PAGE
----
The Yale Bright Bodies program was an effective approach to reduce the risk for type 2 diabetes in obese adolescents with elevated 2-hour oral glucose tolerance test levels, according to study data published in Diabetes Care.
After 6 months, the family-based lifestyle intervention program significantly decreased the glucose levels of children at high risk for developing diabetes, according to Mary Savoye, RD, CD-N, CDE, associate director of the pediatric obesity section and director of the Bright Bodies weight-management program at Yale University School of Medicine, and colleagues.
“Early use of lifestyle interventions to limit future weight gain and improve glucose tolerance is a nonpharmacological treatment approach that is free from serious side effects,” researchers wrote.
Savoye and colleagues compared children enrolled in the Bright Bodies program with standard clinical care in obese adolescents (aged 10-16 years; Tanner stage >3) with an elevated OGTT 2-hour blood glucose (130 mg/dL-199 mg/dL) from a racially/ethnically diverse population, according to data.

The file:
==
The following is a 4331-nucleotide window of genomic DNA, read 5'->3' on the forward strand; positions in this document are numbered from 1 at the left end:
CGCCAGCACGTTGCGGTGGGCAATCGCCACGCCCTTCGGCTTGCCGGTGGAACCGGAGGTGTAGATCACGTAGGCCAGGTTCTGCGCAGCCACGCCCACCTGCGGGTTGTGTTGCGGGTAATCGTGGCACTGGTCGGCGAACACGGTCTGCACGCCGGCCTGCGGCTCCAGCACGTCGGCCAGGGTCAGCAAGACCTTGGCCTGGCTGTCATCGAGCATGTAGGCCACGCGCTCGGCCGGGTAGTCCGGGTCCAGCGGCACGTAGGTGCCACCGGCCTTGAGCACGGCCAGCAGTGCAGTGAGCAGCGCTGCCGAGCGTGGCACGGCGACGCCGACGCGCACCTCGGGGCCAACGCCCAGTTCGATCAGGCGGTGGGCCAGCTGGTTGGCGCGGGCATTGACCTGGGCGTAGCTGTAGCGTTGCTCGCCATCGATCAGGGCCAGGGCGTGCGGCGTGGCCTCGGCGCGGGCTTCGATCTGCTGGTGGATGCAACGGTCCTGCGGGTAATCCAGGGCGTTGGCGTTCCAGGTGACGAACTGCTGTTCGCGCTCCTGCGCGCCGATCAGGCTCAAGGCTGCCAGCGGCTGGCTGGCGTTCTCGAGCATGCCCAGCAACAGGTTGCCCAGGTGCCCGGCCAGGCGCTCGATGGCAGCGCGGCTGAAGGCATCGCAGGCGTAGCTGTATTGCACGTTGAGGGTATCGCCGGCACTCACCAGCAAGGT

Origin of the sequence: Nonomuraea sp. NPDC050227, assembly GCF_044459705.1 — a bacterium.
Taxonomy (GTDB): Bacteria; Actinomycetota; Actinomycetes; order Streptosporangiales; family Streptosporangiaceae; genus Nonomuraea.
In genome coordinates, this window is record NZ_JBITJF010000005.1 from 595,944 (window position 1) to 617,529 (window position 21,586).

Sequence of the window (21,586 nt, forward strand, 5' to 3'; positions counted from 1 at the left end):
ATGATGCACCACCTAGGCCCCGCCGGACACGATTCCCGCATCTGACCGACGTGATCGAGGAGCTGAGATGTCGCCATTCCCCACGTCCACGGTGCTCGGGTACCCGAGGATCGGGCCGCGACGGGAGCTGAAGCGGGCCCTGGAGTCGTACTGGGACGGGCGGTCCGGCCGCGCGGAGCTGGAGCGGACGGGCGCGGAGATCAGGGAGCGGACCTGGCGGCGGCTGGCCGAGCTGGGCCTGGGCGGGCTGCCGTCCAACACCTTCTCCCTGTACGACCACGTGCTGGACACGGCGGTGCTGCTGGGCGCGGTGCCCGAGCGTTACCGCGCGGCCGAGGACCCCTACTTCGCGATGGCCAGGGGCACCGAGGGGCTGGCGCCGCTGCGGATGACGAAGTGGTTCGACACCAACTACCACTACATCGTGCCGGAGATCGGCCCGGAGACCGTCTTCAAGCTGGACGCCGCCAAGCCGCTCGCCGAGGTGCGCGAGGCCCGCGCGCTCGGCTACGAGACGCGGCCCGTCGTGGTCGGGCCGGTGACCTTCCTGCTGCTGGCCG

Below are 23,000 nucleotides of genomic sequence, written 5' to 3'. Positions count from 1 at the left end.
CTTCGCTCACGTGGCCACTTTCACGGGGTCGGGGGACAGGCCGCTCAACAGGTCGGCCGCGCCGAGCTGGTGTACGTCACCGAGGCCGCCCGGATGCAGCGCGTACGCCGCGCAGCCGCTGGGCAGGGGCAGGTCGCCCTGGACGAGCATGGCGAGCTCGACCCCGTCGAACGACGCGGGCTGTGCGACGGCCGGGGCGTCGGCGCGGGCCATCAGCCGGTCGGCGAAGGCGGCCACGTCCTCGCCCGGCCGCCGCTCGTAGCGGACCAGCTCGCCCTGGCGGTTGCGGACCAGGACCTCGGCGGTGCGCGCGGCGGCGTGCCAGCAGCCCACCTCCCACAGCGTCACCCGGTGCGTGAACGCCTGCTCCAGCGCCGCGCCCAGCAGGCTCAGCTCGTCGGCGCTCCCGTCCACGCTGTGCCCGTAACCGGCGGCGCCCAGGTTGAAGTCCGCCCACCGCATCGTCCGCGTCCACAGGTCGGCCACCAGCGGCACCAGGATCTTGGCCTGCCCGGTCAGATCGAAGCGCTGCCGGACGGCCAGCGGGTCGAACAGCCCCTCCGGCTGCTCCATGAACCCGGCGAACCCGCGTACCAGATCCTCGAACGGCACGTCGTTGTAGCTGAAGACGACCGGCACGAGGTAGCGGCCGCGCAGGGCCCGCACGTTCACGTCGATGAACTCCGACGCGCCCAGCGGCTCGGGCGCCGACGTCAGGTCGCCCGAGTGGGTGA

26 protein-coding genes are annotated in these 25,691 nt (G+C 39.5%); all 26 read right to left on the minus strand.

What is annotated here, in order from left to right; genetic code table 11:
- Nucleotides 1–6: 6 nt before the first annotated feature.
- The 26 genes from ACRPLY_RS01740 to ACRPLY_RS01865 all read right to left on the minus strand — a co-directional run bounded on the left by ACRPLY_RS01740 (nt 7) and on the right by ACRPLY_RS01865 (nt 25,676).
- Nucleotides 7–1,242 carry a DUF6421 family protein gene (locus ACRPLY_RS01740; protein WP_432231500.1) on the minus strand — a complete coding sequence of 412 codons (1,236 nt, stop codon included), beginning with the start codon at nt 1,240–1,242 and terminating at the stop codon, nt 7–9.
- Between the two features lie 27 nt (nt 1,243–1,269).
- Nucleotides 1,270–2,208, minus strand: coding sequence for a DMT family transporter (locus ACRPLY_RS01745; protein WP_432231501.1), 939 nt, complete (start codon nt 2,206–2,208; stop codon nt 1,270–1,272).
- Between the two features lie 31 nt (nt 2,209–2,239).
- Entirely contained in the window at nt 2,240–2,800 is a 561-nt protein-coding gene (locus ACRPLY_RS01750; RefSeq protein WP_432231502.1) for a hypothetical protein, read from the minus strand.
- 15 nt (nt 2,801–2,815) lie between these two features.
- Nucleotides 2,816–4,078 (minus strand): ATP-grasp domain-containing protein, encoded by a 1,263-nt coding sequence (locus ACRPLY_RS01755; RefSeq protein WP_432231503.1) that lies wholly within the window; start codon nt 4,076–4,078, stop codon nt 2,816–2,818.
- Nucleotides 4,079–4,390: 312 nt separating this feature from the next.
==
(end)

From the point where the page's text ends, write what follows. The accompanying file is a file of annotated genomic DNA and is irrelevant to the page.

Children in the Bright Bodies program demonstrated a 17.1-mg/dL reduction in 2-hour glucose compared with standard care (–27.2 mg/dL vs. –10.1. mg/dL; P=.005).
The researchers also observed a greater conversion to <130 mg/dL with 2-hour glucose in Bright Bodies vs. standard care (P=.003), according to data.
At the end of the study, 42% of patients in the Bright Bodies group had a 2-hour glucose level of <120 mg/dL vs. 7% of those in the standard care group (P=.003), researchers wrote.
There also were significantly greater improvements to systolic blood pressure in the Bright Bodies group compared with the standard care group (difference: –5.5 mm Hg; P=.005) and fasting triglycerides (–24 mg/dL; P=.005). However, there were no significant changes to diastolic BP, cholesterol or alanine transaminase levels.
Glucose and insulin outcomes also were significantly higher in the Bright Bodies program patients vs. standard care patients, according to researchers.
Disclosure: The researchers report no relevant financial disclosures.